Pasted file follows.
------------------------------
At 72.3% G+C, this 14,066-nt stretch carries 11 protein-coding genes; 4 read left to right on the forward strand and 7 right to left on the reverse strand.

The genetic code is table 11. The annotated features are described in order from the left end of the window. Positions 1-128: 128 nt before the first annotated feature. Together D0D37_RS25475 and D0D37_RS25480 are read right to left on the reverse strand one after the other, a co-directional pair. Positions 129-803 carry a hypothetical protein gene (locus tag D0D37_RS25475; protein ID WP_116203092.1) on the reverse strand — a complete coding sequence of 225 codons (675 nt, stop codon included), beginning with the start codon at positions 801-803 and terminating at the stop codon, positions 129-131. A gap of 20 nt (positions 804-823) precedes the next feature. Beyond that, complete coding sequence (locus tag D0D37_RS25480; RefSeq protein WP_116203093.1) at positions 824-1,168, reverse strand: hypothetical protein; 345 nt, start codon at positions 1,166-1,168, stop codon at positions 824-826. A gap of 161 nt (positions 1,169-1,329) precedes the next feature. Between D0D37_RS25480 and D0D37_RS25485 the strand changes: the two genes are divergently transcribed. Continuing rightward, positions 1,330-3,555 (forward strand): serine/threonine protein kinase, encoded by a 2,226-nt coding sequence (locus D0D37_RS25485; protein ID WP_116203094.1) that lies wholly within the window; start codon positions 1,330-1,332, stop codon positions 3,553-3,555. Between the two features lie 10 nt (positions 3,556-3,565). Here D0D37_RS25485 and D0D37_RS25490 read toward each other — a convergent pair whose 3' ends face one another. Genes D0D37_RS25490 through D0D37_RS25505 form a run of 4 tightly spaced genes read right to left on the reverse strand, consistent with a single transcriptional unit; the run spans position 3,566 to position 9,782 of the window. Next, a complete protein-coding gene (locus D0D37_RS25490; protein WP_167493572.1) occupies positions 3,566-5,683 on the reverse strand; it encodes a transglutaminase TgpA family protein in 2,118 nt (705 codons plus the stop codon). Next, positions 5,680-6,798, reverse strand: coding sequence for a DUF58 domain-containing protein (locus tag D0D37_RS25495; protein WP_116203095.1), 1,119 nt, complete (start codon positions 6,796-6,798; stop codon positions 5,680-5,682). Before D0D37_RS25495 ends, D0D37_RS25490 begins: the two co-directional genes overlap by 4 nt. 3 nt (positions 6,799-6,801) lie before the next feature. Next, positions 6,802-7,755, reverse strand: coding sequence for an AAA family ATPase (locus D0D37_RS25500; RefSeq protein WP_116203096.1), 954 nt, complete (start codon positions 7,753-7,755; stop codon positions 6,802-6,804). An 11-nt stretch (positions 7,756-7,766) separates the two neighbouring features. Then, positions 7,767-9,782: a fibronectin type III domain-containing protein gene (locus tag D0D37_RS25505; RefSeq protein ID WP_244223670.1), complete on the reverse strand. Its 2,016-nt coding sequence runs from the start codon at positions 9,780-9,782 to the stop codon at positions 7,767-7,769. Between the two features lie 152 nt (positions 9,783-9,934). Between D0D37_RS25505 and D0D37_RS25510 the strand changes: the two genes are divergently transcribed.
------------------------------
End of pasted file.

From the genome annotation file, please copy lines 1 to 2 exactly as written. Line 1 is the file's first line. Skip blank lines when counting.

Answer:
At 72.3% G+C, this 14,066-nt stretch carries 11 protein-coding genes; 4 read left to right on the forward strand and 7 right to left on the reverse strand.

The genetic code is table 11. The annotated features are described in order from the left end of the window. Positions 1-128: 128 nt before the first annotated feature. Together D0D37_RS25475 and D0D37_RS25480 are read right to left on the reverse strand one after the other, a co-directional pair. Positions 129-803 carry a hypothetical protein gene (locus tag D0D37_RS25475; protein ID WP_116203092.1) on the reverse strand — a complete coding sequence of 225 codons (675 nt, stop codon included), beginning with the start codon at positions 801-803 and terminating at the stop codon, positions 129-131. A gap of 20 nt (positions 804-823) precedes the next feature. Beyond that, complete coding sequence (locus tag D0D37_RS25480; RefSeq protein WP_116203093.1) at positions 824-1,168, reverse strand: hypothetical protein; 345 nt, start codon at positions 1,166-1,168, stop codon at positions 824-826. A gap of 161 nt (positions 1,169-1,329) precedes the next feature. Between D0D37_RS25480 and D0D37_RS25485 the strand changes: the two genes are divergently transcribed. Continuing rightward, positions 1,330-3,555 (forward strand): serine/threonine protein kinase, encoded by a 2,226-nt coding sequence (locus D0D37_RS25485; protein ID WP_116203094.1) that lies wholly within the window; start codon positions 1,330-1,332, stop codon positions 3,553-3,555. Between the two features lie 10 nt (positions 3,556-3,565). Here D0D37_RS25485 and D0D37_RS25490 read toward each other — a convergent pair whose 3' ends face one another. Genes D0D37_RS25490 through D0D37_RS25505 form a run of 4 tightly spaced genes read right to left on the reverse strand, consistent with a single transcriptional unit; the run spans position 3,566 to position 9,782 of the window. Next, a complete protein-coding gene (locus D0D37_RS25490; protein WP_167493572.1) occupies positions 3,566-5,683 on the reverse strand; it encodes a transglutaminase TgpA family protein in 2,118 nt (705 codons plus the stop codon). Next, positions 5,680-6,798, reverse strand: coding sequence for a DUF58 domain-containing protein (locus tag D0D37_RS25495; protein WP_116203095.1), 1,119 nt, complete (start codon positions 6,796-6,798; stop codon positions 5,680-5,682). Before D0D37_RS25495 ends, D0D37_RS25490 begins: the two co-directional genes overlap by 4 nt. 3 nt (positions 6,799-6,801) lie before the next feature. Next, positions 6,802-7,755, reverse strand: coding sequence for an AAA family ATPase (locus D0D37_RS25500; RefSeq protein WP_116203096.1), 954 nt, complete (start codon positions 7,753-7,755; stop codon positions 6,802-6,804). An 11-nt stretch (positions 7,756-7,766) separates the two neighbouring features. Then, positions 7,767-9,782: a fibronectin type III domain-containing protein gene (locus tag D0D37_RS25505; RefSeq protein ID WP_244223670.1), complete on the reverse strand. Its 2,016-nt coding sequence runs from the start codon at positions 9,780-9,782 to the stop codon at positions 7,767-7,769. Between the two features lie 152 nt (positions 9,783-9,934). Between D0D37_RS25505 and D0D37_RS25510 the strand changes: the two genes are divergently transcribed.